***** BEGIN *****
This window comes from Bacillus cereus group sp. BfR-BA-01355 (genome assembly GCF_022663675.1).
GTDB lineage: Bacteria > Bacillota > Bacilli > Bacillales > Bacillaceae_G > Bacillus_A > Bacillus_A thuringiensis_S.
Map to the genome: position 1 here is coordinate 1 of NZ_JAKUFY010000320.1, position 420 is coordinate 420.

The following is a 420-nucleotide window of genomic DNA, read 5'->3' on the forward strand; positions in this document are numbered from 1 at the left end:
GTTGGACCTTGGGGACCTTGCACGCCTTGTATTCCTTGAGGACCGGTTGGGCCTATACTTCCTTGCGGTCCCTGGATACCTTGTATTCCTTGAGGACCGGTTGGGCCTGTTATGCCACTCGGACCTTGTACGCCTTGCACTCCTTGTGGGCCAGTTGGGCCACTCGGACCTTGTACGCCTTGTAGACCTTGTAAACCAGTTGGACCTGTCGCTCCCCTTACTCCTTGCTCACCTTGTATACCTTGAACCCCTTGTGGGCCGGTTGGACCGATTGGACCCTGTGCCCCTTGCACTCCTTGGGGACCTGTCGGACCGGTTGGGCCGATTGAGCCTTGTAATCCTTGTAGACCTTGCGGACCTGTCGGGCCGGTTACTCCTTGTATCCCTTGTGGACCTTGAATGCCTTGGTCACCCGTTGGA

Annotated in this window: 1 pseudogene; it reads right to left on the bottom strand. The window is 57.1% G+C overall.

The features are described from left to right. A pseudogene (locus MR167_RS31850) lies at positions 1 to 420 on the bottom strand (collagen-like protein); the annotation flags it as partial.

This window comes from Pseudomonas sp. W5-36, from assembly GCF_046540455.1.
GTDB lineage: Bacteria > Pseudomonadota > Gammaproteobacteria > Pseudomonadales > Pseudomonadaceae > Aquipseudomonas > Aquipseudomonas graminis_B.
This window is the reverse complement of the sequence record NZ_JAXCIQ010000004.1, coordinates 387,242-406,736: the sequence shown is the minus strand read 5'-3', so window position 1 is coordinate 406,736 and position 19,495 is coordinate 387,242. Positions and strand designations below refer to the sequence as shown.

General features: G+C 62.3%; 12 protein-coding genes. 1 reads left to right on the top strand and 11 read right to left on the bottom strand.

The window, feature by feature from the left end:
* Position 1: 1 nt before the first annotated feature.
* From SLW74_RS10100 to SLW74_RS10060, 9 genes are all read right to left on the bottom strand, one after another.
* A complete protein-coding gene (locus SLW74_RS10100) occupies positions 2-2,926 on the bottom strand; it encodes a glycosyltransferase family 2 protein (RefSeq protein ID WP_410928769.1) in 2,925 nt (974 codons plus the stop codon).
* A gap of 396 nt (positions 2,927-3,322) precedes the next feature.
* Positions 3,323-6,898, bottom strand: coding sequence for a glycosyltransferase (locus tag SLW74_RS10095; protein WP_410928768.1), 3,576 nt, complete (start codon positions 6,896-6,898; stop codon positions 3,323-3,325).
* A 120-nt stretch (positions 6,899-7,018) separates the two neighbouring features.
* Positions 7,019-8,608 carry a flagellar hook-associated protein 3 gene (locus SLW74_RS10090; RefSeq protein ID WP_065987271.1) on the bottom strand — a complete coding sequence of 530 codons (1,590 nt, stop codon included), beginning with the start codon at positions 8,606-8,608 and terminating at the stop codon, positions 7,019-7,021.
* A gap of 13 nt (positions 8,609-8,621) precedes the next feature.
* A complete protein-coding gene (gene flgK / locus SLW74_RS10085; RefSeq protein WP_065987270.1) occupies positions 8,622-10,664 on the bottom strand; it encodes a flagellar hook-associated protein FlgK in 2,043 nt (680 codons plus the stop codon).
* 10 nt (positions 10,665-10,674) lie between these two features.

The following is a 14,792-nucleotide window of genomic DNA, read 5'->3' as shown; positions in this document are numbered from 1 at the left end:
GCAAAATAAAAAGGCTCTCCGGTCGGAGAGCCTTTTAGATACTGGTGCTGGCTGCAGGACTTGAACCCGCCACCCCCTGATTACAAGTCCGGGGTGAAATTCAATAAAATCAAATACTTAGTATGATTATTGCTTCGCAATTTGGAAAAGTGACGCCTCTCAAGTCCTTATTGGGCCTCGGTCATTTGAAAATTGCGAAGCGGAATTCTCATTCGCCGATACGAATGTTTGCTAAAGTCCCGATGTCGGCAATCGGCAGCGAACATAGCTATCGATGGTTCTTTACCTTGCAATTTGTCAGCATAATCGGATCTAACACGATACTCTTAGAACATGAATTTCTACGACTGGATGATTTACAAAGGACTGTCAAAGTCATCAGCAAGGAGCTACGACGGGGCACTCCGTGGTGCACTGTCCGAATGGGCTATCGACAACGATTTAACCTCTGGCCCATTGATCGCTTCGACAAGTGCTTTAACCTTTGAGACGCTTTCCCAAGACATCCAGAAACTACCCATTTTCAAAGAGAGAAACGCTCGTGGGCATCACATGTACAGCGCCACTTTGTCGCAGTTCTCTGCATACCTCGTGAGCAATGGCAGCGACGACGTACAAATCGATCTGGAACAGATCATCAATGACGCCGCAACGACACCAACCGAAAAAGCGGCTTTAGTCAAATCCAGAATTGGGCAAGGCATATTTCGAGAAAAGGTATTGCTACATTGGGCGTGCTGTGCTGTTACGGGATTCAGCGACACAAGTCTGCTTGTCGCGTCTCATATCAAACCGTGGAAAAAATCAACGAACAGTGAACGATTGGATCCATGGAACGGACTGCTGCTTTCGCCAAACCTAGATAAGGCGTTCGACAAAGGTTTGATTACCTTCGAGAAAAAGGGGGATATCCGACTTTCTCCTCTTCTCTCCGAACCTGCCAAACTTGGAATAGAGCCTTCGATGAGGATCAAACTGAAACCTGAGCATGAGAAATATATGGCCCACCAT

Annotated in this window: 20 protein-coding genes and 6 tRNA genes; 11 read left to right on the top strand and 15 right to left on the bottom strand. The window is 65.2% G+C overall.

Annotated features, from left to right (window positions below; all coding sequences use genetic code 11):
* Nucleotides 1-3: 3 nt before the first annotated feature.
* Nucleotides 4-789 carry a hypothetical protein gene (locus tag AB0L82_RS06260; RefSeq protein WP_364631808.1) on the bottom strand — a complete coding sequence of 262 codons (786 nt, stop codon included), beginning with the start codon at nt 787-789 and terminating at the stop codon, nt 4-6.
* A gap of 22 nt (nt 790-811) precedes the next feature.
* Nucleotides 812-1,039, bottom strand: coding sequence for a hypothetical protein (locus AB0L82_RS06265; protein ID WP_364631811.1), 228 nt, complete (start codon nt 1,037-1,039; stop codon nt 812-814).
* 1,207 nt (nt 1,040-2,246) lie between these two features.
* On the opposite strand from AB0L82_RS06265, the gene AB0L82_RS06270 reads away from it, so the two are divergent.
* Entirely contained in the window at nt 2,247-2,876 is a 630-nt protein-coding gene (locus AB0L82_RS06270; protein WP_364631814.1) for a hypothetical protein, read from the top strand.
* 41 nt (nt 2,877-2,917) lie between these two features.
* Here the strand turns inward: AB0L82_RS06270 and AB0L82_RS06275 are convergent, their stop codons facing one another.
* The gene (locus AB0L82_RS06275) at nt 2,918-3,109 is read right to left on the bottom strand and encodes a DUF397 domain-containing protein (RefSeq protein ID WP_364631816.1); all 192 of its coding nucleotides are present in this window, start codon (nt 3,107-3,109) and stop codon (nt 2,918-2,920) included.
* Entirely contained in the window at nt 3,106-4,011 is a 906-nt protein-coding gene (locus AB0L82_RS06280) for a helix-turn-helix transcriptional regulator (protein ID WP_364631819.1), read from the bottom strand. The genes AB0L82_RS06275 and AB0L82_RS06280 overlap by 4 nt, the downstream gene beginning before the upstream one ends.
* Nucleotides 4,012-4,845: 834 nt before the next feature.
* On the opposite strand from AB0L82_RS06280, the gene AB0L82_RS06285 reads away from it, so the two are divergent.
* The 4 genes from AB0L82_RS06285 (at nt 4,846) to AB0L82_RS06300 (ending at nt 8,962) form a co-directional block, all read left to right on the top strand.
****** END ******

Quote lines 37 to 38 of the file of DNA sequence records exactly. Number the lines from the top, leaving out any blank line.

* Entirely contained in the window at nt 3,106-4,011 is a 906-nt protein-coding gene (locus AB0L82_RS06280) for a helix-turn-helix transcriptional regulator (protein ID WP_364631819.1), read from the bottom strand. The genes AB0L82_RS06275 and AB0L82_RS06280 overlap by 4 nt, the downstream gene beginning before the upstream one ends.
* Nucleotides 4,012-4,845: 834 nt before the next feature.